Giménez and Díaz-Balart want to ban visits by Cuban officials to U.S. airports

Miami Republican members of Congress said Friday they will introduce legislation to ban Cuban delegation visits to U.S. airports, following news that island officials were given access to Transportation Security Administration facilities at Miami International Airport on Monday as part of a long-standing cooperation program on aviation safety.

U.S. Rep. Carlos Giménez, who chairs the House Homeland Security subcommittee on transportation and maritime security, said he will introduce a bill to ban visits to U.S. airports by representatives of countries on the U.S. list of state sponsors of terrorism, including Cuba, “so this doesn’t happen in the future.”

In a press conference Friday at MIA, he also said he would invite TSA director David Pekoske to testify at a hearing about the incident.

U.S. Rep. Mario Díaz-Balart, chairman of a House subcommittee that makes decisions on the State Department budget, said he would also work to block the visits by using the appropriations process by which Congress administers the federal budget for different agencies, “possibly the quickest, most effective way,” he said in Spanish.

Last year, Giménez and U.S. Sen. Marco Rubio introduced a bill prohibiting Cuban officials from touring U.S. port facilities after news that a Cuban Interior Ministry delegation was scheduled to visit the U.S. Coast Guard headquarters in Washington, D.C., and the port in Wilmington, North Carolina. Later, Congress added language to the National Defense Authorization Act for fiscal year 2024 prohibiting tours by representatives of countries designated as sponsors of terrorism under the International Port Security Program.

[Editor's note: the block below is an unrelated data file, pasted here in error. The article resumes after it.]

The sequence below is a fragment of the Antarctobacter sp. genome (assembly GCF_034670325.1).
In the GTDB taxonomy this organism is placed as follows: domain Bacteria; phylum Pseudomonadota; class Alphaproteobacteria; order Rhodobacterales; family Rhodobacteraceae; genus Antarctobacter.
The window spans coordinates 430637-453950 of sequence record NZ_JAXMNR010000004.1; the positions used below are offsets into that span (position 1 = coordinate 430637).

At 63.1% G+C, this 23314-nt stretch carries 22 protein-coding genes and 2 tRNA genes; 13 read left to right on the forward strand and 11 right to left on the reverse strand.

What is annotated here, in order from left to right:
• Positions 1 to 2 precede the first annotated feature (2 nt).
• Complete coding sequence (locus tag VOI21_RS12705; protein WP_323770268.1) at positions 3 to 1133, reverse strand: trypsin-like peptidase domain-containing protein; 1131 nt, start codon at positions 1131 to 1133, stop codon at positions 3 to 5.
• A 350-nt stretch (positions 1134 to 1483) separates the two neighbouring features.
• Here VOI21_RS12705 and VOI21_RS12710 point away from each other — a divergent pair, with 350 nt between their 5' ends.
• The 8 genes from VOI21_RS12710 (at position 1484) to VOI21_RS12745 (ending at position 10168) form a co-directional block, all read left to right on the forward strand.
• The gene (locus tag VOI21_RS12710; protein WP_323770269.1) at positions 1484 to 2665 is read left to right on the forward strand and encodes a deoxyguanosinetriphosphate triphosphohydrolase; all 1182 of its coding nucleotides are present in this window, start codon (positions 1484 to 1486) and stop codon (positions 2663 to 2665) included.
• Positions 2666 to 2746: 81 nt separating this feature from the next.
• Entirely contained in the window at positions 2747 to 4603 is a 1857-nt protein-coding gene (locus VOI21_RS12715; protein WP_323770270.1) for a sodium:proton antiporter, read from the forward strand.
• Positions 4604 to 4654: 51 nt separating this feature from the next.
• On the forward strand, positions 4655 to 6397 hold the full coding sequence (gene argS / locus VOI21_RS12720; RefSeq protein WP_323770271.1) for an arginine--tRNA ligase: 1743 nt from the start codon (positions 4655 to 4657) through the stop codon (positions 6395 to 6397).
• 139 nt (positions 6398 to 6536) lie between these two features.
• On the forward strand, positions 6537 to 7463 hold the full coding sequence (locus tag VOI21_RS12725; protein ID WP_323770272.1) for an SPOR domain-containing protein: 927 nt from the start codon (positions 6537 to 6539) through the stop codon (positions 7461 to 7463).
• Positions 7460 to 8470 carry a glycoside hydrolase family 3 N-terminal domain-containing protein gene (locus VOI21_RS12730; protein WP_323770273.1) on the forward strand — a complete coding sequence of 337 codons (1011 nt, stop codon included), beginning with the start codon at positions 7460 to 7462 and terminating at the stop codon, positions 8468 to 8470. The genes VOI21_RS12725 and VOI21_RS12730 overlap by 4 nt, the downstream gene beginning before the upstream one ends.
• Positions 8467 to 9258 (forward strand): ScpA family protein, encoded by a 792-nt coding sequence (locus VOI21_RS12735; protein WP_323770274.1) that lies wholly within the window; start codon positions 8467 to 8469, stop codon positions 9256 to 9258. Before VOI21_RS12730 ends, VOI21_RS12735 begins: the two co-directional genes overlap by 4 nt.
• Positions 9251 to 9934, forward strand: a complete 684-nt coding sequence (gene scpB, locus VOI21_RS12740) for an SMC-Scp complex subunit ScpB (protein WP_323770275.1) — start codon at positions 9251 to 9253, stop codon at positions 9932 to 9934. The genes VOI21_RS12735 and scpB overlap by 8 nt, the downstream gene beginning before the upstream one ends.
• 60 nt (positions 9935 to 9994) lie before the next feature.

Giménez said Pekoske told him he was unaware of the Cuban officials’ visit to the airport in Miami. News of the visit stirred a backlash in Miami because it coincided with Cuba’s Independence Day on May 20 and took place without the knowledge of Miami-Dade county officials.

Miami-Dade Mayor Daniella Levine-Cava said she met Thursday with representatives of the TSA and the State Department, which helped coordinate the visit, and the Department of Homeland Security.

“The agencies apologized and committed to changing their protocols to ensure we are informed before any other foreign delegations tour our airport,” she said on X.

But the apologies did not end the controversy. On Friday, Giménez, Díaz-Balart and, in briefer remarks, Sen. Rick Scott railed against the Biden administration for inviting representatives of a country officially designated as a sponsor of terrorism to learn about security at U.S. airports, a decision they called “absurd” and “reckless.”

But the TSA and the State Department have defended the visits as part of aviation safety cooperation that they say is vital to national security because dozens of daily flights connect the two countries. No other country on the list of sponsors of terrorism — Iran, North Korea and Syria — have non-stop, direct flights to the United States.

According to the TSA, Cuban officials started visiting U.S. airports in 2011 and continued under the Trump administration in 2018, though at that point, Cuba was not on the list of states that sponsor terrorism because President Barack Obama had removed it in 2015. The Trump administration put it back on the list in 2021.

The TSA also said a Cuban delegation toured MIA in 2015. Giménez, who was Miami-Dade mayor at the time, said he didn’t know about it.

“Nobody informed me,” he said. “It’s a lack of respect for the community.”